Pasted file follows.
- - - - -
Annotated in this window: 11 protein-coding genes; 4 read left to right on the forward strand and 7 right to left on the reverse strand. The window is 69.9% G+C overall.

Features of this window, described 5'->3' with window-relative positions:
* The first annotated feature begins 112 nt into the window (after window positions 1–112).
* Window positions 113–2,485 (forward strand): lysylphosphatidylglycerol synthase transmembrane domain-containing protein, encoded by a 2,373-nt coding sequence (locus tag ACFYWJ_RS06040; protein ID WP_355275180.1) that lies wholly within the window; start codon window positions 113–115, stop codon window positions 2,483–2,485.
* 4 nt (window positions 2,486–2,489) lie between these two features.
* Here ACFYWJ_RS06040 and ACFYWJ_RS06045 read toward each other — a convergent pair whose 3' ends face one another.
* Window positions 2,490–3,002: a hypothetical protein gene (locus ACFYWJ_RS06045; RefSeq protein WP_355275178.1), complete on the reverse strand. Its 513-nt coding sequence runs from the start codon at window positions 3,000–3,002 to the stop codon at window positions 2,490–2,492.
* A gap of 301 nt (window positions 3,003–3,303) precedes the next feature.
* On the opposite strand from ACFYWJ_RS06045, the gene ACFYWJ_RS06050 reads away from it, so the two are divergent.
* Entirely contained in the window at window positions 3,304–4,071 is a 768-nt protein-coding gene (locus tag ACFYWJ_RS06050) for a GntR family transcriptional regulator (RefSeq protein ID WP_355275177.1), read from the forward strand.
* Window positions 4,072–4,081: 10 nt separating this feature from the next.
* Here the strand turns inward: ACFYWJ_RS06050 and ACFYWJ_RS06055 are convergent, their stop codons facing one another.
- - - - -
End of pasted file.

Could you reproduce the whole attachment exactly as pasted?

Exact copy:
Annotated in this window: 11 protein-coding genes; 4 read left to right on the forward strand and 7 right to left on the reverse strand. The window is 69.9% G+C overall.

Features of this window, described 5'->3' with window-relative positions:
* The first annotated feature begins 112 nt into the window (after window positions 1–112).
* Window positions 113–2,485 (forward strand): lysylphosphatidylglycerol synthase transmembrane domain-containing protein, encoded by a 2,373-nt coding sequence (locus tag ACFYWJ_RS06040; protein ID WP_355275180.1) that lies wholly within the window; start codon window positions 113–115, stop codon window positions 2,483–2,485.
* 4 nt (window positions 2,486–2,489) lie between these two features.
* Here ACFYWJ_RS06040 and ACFYWJ_RS06045 read toward each other — a convergent pair whose 3' ends face one another.
* Window positions 2,490–3,002: a hypothetical protein gene (locus ACFYWJ_RS06045; RefSeq protein WP_355275178.1), complete on the reverse strand. Its 513-nt coding sequence runs from the start codon at window positions 3,000–3,002 to the stop codon at window positions 2,490–2,492.
* A gap of 301 nt (window positions 3,003–3,303) precedes the next feature.
* On the opposite strand from ACFYWJ_RS06045, the gene ACFYWJ_RS06050 reads away from it, so the two are divergent.
* Entirely contained in the window at window positions 3,304–4,071 is a 768-nt protein-coding gene (locus tag ACFYWJ_RS06050) for a GntR family transcriptional regulator (RefSeq protein ID WP_355275177.1), read from the forward strand.
* Window positions 4,072–4,081: 10 nt separating this feature from the next.
* Here the strand turns inward: ACFYWJ_RS06050 and ACFYWJ_RS06055 are convergent, their stop codons facing one another.